CHICAGO — Aggressively lowering blood pressure isn’t enough to prevent heart attacks and strokes in some patients, and now researchers think they know one reason: enlargement of the heart’s main pumping chamber.
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The condition is called left ventricular hypertrophy, or LVH, and affects at least 20 percent of Americans with high blood pressure, or up to 12 million people.
Two new studies found that reducing LVH with blood-pressure drugs can further lower the risk of deadly heart trouble in patients whose blood pressure already has been substantially reduced.
“We’ve always known that lowering blood pressure alone in hypertensive patients did not completely reduce the increased risks,” said Dr. Peter Okin of Weill Cornell Medical College in New York. “The question was why.”
The findings confirm doctors’ suspicions that persistent LVH is at least partly to blame, said Okin, who led one of the studies. Another Weill Cornell researcher, Dr. Richard Devereux, led the other. Both appear in Wednesday’s Journal of the American Medical Association.
LVH often is not thought of as a standard risk factor for heart attacks and strokes — partly because, until now, there has been relatively little data showing that reversing LVH could make a difference, according to a JAMA editorial.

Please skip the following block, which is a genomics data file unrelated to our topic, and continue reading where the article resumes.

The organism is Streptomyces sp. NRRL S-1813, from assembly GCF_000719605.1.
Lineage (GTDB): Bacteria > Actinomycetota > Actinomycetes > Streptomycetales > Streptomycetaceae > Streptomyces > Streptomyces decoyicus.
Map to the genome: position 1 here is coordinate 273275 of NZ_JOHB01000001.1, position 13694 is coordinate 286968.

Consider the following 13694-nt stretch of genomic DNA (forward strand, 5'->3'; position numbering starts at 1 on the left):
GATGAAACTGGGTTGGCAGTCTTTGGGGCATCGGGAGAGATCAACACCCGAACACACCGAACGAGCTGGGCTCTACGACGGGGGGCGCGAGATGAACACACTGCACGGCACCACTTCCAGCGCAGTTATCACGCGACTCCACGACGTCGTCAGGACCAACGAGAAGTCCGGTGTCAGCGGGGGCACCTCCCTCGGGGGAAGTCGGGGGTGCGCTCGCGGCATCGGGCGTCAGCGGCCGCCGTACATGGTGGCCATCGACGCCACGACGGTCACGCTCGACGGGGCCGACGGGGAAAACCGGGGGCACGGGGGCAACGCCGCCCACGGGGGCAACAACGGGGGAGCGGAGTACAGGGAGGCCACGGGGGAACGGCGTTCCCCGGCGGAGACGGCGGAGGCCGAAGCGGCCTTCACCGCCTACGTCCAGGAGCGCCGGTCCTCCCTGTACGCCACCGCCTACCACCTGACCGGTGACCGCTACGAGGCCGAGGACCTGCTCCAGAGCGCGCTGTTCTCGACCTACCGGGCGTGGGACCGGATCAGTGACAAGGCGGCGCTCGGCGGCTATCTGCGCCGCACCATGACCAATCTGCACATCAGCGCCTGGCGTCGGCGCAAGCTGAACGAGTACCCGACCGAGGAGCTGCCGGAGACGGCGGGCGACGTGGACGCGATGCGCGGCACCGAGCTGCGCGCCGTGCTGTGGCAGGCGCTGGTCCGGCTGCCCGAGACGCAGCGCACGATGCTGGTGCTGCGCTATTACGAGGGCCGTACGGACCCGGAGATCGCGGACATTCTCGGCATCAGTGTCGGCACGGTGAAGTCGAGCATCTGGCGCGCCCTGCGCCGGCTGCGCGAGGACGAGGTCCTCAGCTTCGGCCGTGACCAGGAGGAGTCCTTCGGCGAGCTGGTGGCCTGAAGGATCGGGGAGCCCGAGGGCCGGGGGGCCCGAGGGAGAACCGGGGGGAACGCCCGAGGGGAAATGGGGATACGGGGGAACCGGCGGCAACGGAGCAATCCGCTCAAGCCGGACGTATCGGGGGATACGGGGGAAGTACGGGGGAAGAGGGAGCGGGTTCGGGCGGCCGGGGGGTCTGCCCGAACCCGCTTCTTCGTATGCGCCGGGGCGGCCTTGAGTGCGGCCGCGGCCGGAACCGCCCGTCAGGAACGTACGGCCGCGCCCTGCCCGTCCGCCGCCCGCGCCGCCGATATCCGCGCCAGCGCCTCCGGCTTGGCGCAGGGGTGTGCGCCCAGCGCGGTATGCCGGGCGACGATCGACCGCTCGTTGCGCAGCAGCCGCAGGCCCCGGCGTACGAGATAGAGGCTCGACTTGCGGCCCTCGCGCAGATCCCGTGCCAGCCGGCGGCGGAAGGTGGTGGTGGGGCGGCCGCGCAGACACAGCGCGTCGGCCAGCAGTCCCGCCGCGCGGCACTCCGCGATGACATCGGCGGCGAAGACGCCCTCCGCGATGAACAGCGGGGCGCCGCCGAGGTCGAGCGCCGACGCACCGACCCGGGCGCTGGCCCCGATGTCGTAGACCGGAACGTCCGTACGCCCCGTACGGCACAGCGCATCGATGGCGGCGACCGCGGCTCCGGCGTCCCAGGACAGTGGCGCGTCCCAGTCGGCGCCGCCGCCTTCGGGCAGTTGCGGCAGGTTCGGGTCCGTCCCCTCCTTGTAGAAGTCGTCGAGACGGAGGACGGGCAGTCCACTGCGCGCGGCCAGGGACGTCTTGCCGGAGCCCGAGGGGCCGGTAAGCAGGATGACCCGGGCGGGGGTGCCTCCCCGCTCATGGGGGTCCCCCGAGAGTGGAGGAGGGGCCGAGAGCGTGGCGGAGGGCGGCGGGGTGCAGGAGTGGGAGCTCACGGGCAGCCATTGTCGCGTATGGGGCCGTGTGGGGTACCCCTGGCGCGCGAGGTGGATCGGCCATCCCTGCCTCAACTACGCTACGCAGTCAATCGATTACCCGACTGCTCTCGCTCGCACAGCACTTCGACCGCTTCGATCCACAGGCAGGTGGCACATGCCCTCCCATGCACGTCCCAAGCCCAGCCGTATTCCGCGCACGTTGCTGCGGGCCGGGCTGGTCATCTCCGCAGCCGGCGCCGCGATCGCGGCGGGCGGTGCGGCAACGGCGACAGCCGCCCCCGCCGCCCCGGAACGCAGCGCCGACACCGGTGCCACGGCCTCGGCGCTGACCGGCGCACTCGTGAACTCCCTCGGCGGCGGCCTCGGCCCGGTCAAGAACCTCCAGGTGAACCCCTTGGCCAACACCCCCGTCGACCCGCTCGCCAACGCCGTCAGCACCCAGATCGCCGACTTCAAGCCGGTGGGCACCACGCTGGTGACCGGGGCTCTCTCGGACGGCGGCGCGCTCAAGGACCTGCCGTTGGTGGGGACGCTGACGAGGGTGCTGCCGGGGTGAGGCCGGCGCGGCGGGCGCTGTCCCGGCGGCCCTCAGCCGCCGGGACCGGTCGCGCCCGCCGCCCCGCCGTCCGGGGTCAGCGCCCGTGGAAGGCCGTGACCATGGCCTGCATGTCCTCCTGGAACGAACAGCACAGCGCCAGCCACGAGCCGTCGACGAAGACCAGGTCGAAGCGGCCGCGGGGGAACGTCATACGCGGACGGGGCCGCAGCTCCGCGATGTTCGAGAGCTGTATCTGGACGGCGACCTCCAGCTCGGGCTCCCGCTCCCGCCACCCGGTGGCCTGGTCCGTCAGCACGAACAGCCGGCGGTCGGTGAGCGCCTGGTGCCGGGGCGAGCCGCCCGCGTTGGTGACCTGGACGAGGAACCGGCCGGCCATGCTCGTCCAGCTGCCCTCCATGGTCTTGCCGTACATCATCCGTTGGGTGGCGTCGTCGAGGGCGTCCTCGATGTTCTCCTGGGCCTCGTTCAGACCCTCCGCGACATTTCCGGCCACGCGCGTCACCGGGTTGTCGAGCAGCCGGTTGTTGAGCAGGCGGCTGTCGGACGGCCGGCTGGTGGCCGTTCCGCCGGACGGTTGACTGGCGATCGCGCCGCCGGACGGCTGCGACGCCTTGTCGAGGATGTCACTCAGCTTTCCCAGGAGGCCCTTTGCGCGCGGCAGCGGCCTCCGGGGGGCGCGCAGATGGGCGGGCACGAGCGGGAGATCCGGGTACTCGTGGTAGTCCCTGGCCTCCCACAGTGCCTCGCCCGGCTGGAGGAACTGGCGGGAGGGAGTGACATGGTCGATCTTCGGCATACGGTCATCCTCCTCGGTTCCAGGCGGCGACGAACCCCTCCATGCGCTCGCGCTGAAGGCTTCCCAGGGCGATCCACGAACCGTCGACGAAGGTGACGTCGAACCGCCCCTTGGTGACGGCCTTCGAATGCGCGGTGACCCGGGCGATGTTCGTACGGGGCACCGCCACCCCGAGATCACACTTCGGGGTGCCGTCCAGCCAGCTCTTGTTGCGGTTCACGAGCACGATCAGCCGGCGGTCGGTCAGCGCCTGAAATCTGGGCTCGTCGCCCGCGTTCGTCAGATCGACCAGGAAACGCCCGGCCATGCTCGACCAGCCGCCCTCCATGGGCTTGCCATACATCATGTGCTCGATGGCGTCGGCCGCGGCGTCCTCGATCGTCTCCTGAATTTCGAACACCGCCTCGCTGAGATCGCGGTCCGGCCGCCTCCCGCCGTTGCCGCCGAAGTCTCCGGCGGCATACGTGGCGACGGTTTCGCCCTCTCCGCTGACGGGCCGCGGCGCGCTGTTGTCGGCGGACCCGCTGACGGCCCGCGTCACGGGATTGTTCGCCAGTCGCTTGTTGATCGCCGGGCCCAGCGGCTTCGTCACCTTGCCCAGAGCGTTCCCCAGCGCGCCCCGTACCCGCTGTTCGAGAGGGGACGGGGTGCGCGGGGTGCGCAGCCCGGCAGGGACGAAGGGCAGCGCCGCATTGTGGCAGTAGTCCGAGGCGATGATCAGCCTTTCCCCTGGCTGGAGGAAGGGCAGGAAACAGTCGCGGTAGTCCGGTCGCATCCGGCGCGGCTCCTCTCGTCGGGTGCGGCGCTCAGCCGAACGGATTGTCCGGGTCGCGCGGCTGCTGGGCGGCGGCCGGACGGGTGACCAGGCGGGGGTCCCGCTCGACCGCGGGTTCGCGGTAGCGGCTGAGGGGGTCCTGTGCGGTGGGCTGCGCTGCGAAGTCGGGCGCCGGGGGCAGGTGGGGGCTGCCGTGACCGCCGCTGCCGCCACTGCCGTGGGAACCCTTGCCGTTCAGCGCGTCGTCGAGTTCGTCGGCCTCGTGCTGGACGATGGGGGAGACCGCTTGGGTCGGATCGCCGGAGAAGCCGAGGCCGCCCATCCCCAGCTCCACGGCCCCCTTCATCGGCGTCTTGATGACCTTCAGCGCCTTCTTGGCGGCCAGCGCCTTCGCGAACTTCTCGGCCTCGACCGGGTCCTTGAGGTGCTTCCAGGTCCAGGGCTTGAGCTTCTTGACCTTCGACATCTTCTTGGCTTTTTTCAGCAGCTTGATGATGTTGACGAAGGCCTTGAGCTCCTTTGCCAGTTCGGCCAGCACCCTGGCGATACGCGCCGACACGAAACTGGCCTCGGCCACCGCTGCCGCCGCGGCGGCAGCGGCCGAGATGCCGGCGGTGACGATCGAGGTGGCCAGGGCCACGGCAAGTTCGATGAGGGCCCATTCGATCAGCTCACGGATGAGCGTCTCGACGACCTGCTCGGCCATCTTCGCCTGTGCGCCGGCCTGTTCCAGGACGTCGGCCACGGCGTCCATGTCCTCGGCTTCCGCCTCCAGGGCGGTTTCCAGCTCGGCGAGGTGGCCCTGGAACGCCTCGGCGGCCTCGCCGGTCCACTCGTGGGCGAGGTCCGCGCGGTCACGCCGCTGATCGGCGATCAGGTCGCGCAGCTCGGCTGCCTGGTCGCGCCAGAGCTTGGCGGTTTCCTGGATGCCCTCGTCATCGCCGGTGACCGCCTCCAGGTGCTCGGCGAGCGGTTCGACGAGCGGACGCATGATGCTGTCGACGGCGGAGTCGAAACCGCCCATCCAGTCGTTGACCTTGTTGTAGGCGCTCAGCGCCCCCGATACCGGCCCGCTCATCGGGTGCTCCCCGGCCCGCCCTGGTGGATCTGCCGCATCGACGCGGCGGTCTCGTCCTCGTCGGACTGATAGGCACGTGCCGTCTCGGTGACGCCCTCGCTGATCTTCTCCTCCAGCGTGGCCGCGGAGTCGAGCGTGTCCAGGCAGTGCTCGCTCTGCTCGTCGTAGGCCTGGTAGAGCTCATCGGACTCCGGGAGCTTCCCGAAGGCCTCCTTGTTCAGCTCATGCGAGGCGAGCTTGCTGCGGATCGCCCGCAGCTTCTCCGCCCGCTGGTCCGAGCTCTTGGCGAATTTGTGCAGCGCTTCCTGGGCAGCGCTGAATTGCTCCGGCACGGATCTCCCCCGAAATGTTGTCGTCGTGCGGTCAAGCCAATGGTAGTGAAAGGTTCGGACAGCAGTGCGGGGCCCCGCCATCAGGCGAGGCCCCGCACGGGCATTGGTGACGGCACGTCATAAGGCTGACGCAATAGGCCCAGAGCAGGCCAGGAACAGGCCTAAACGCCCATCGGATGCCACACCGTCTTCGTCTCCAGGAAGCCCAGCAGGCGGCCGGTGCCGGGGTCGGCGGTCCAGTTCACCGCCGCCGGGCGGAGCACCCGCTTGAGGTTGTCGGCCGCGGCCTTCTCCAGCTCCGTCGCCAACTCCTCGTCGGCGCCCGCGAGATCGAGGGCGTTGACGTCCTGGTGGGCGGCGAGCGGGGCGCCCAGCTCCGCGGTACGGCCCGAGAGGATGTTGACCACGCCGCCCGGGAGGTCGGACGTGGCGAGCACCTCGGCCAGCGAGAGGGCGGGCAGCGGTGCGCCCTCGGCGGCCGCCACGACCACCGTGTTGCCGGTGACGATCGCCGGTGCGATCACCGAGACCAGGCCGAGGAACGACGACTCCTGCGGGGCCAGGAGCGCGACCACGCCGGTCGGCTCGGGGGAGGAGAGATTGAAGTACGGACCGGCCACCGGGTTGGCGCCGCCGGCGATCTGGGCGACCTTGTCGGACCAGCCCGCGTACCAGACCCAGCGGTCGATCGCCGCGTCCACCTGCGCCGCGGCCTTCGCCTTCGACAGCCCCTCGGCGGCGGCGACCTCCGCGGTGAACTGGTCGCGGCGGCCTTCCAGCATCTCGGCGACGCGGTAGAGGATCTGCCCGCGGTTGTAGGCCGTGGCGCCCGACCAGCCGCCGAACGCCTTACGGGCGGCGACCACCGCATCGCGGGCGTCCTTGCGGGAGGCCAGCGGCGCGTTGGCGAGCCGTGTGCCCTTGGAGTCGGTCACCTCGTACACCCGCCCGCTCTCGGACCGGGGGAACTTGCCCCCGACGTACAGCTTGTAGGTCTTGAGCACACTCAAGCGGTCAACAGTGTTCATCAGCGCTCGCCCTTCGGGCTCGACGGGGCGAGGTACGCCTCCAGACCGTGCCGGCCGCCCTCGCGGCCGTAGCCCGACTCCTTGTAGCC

Regular LVH tests suggested
Hypertension is the most common cause of LVH, and Okin said all patients with high blood pressure probably should be tested for LVH periodically throughout treatment — something many doctors do not routinely do, he said. Patients whose LVH is not improving or is getting worse should be treated more aggressively, he said.
But American Heart Association spokesman Dr. Daniel Jones contended routine repeat tests to assess LVH in patients with high blood pressure would be premature and too costly. The independent effects of reducing LVH were small in the two studies, and reducing patients’ blood pressure should remain the top priority, Jones said.
Okin and Devereux have been paid consultants for Merck & Co., makers of one of the blood pressure drugs involved in the two studies. Merck partly funded both studies.
The studies stem from research on 9,193 men and women with high blood pressure treated with either Merck’s Losartan or the beta blocker atenolol.
In one study, Okin assessed rates of heart attacks, strokes and related deaths over an average of nearly five years. LVH was measured annually by electrocardiograms — inexpensive and widely available tests that measure electrical impulses in the heart.
Patients whose tests showed significant LVH shrinkage were 29 percent less likely to have cardiovascular-related deaths and nonfatal heart attacks and strokes than those whose LVH was unchanged.
Devereux found similar results in a subset of patients evaluated with echocardiograms — a more expensive test that uses sound waves to measure the heart.
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